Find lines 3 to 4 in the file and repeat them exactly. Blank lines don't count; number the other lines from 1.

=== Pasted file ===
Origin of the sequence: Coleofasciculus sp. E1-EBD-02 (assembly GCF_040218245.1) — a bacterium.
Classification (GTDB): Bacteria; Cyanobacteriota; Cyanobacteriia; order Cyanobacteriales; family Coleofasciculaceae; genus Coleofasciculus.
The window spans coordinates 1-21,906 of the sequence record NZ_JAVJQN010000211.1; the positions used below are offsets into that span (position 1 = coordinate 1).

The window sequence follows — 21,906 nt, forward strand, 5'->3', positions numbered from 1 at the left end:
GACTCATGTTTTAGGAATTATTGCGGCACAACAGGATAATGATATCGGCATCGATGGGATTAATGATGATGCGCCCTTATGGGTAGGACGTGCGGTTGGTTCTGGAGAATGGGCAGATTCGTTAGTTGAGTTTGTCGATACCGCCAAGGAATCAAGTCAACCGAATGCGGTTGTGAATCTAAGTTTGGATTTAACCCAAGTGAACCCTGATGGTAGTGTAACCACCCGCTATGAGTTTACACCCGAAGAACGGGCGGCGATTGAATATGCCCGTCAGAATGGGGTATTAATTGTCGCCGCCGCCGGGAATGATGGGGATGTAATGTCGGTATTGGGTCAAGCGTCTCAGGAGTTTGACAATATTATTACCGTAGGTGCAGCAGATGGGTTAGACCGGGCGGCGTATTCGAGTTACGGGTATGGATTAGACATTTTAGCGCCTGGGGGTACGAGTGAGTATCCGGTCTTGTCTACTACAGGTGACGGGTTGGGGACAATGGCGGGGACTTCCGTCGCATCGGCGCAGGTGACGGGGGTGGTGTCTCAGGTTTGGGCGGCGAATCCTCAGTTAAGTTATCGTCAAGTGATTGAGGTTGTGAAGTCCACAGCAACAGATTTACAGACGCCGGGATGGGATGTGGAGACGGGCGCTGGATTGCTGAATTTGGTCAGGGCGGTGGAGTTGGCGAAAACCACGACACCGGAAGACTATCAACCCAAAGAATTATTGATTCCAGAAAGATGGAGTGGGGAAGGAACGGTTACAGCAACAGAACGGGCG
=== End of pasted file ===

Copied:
The window spans coordinates 1-21,906 of the sequence record NZ_JAVJQN010000211.1; the positions used below are offsets into that span (position 1 = coordinate 1).

The window sequence follows — 21,906 nt, forward strand, 5'->3', positions numbered from 1 at the left end: